• wyanjen profile imageAUTHOR

    Jen King 

    9 years ago from Wyandotte Michigan

    Good morning CC. We both live in Wayne Counties? JINX!

    Secretly, I'm self-teaching spreadsheets so that I can use the csv export from the Hub Statistics page.

    How's that working out, you ask?

    So far, I can make a pretty picture out of it. heh heh.

  • profile image


    9 years ago

    Who cares, you did a great job of making me laugh this morning. LOL I live in Wayne County as well. Ohio. Mad Anthony was a popular guy it seems. I really enjoyed this, thanks.

  • wyanjen profile imageAUTHOR

    Jen King 

    9 years ago from Wyandotte Michigan


    That sounds like so much work.


  • Quilligrapher profile image


    9 years ago from New York

    A thumbs up hub, Jen. Having read almost everything written for "Dummies", I'm now looking to move on to subjects that appeal to "Slackers." Thanks for helping me out.



This website uses cookies

As a user in the EEA, your approval is needed on a few things. To provide a better website experience, uses cookies (and other similar technologies) and may collect, process, and share personal data. Please choose which areas of our service you consent to our doing so.

For more information on managing or withdrawing consents and how we handle data, visit our Privacy Policy at:

Show Details
HubPages Device IDThis is used to identify particular browsers or devices when the access the service, and is used for security reasons.
LoginThis is necessary to sign in to the HubPages Service.
Google RecaptchaThis is used to prevent bots and spam. (Privacy Policy)
AkismetThis is used to detect comment spam. (Privacy Policy)
HubPages Google AnalyticsThis is used to provide data on traffic to our website, all personally identifyable data is anonymized. (Privacy Policy)
HubPages Traffic PixelThis is used to collect data on traffic to articles and other pages on our site. Unless you are signed in to a HubPages account, all personally identifiable information is anonymized.
Amazon Web ServicesThis is a cloud services platform that we used to host our service. (Privacy Policy)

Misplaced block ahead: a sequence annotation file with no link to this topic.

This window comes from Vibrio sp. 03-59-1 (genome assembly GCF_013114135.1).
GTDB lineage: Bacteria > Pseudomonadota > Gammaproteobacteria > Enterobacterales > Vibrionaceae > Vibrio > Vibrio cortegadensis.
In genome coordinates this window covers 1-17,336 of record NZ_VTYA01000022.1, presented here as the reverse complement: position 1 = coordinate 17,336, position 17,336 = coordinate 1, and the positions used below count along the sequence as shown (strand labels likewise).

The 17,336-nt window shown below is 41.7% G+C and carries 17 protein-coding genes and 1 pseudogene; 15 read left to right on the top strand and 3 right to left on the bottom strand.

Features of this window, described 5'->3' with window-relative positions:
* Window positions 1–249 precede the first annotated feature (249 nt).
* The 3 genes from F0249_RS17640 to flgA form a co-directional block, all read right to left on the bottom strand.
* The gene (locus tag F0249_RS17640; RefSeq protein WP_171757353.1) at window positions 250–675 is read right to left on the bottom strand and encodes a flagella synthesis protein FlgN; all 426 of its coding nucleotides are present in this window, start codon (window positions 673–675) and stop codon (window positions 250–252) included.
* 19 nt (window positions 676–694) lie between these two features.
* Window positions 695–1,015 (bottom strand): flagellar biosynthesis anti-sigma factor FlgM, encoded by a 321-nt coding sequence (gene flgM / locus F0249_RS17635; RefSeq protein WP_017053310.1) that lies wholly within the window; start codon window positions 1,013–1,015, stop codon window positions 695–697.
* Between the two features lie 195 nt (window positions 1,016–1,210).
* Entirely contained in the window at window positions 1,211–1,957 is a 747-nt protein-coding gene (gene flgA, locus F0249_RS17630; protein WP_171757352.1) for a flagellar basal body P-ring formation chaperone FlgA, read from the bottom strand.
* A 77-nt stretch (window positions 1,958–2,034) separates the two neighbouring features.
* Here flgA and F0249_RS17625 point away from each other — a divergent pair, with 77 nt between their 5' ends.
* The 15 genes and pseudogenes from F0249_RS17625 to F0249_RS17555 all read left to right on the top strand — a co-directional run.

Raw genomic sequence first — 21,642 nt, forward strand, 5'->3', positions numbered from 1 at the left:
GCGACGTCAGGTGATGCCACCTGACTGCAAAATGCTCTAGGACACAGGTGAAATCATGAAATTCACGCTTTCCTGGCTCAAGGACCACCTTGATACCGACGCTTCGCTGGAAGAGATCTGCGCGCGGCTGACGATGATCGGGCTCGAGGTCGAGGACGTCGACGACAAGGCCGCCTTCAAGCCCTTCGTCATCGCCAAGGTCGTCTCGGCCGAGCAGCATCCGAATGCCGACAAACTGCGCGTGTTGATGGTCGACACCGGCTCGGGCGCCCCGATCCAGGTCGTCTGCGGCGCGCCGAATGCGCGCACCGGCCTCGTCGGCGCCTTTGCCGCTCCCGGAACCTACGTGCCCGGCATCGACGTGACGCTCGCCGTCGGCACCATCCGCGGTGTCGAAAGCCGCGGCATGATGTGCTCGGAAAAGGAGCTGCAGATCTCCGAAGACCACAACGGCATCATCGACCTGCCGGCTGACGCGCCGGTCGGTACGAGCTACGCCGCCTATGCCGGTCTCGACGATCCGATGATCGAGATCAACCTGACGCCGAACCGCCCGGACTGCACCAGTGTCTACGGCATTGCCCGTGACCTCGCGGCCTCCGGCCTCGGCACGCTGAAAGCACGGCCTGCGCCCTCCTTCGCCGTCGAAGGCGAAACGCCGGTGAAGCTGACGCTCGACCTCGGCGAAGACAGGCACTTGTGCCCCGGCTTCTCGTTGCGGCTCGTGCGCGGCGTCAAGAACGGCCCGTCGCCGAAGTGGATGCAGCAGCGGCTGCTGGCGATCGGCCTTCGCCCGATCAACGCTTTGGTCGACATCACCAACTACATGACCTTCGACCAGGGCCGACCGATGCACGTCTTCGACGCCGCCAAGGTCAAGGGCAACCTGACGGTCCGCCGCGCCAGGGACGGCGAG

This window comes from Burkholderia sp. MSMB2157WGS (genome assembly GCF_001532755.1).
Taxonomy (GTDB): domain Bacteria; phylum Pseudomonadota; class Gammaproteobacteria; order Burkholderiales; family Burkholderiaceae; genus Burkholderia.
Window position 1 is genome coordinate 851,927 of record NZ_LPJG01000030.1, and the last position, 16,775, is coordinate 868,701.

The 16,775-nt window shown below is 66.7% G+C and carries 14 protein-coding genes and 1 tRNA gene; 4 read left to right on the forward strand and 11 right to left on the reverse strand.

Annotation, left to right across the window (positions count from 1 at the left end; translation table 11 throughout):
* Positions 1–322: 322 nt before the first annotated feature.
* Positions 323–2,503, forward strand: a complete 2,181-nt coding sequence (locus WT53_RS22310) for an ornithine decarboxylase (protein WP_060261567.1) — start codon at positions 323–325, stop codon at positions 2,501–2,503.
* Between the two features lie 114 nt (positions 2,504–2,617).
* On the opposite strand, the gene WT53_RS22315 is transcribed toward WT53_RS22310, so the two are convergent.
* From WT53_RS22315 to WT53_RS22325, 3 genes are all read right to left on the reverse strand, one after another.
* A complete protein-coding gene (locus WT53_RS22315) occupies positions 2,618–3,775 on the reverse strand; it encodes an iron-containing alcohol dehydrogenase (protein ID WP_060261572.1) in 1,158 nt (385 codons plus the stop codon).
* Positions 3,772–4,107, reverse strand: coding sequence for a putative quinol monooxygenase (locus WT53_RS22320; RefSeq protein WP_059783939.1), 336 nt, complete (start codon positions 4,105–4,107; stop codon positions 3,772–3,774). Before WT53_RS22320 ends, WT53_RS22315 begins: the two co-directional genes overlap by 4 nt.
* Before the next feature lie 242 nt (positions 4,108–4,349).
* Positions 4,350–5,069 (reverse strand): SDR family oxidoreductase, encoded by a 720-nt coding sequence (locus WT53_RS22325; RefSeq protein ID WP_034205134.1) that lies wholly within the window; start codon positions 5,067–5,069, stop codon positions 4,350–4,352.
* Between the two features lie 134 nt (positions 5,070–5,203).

CloudflareThis is a cloud CDN service that we use to efficiently deliver files required for our service to operate such as javascript, cascading style sheets, images, and videos. (Privacy Policy)
Google Hosted LibrariesJavascript software libraries such as jQuery are loaded at endpoints on the or domains, for performance and efficiency reasons. (Privacy Policy)
Google Custom SearchThis is feature allows you to search the site. (Privacy Policy)
Google MapsSome articles have Google Maps embedded in them. (Privacy Policy)
Google ChartsThis is used to display charts and graphs on articles and the author center. (Privacy Policy)
Google AdSense Host APIThis service allows you to sign up for or associate a Google AdSense account with HubPages, so that you can earn money from ads on your articles. No data is shared unless you engage with this feature. (Privacy Policy)
Google YouTubeSome articles have YouTube videos embedded in them. (Privacy Policy)
VimeoSome articles have Vimeo videos embedded in them. (Privacy Policy)
PaypalThis is used for a registered author who enrolls in the HubPages Earnings program and requests to be paid via PayPal. No data is shared with Paypal unless you engage with this feature. (Privacy Policy)
Facebook LoginYou can use this to streamline signing up for, or signing in to your Hubpages account. No data is shared with Facebook unless you engage with this feature. (Privacy Policy)
MavenThis supports the Maven widget and search functionality. (Privacy Policy)
Google AdSenseThis is an ad network. (Privacy Policy)
Google DoubleClickGoogle provides ad serving technology and runs an ad network. (Privacy Policy)
Index ExchangeThis is an ad network. (Privacy Policy)
SovrnThis is an ad network. (Privacy Policy)
Facebook AdsThis is an ad network. (Privacy Policy)
Amazon Unified Ad MarketplaceThis is an ad network. (Privacy Policy)
AppNexusThis is an ad network. (Privacy Policy)
OpenxThis is an ad network. (Privacy Policy)
Rubicon ProjectThis is an ad network. (Privacy Policy)
TripleLiftThis is an ad network. (Privacy Policy)
Say MediaWe partner with Say Media to deliver ad campaigns on our sites. (Privacy Policy)
Remarketing PixelsWe may use remarketing pixels from advertising networks such as Google AdWords, Bing Ads, and Facebook in order to advertise the HubPages Service to people that have visited our sites.
Conversion Tracking PixelsWe may use conversion tracking pixels from advertising networks such as Google AdWords, Bing Ads, and Facebook in order to identify when an advertisement has successfully resulted in the desired action, such as signing up for the HubPages Service or publishing an article on the HubPages Service.
Author Google AnalyticsThis is used to provide traffic data and reports to the authors of articles on the HubPages Service. (Privacy Policy)
ComscoreComScore is a media measurement and analytics company providing marketing data and analytics to enterprises, media and advertising agencies, and publishers. Non-consent will result in ComScore only processing obfuscated personal data. (Privacy Policy)
Amazon Tracking PixelSome articles display amazon products as part of the Amazon Affiliate program, this pixel provides traffic statistics for those products (Privacy Policy)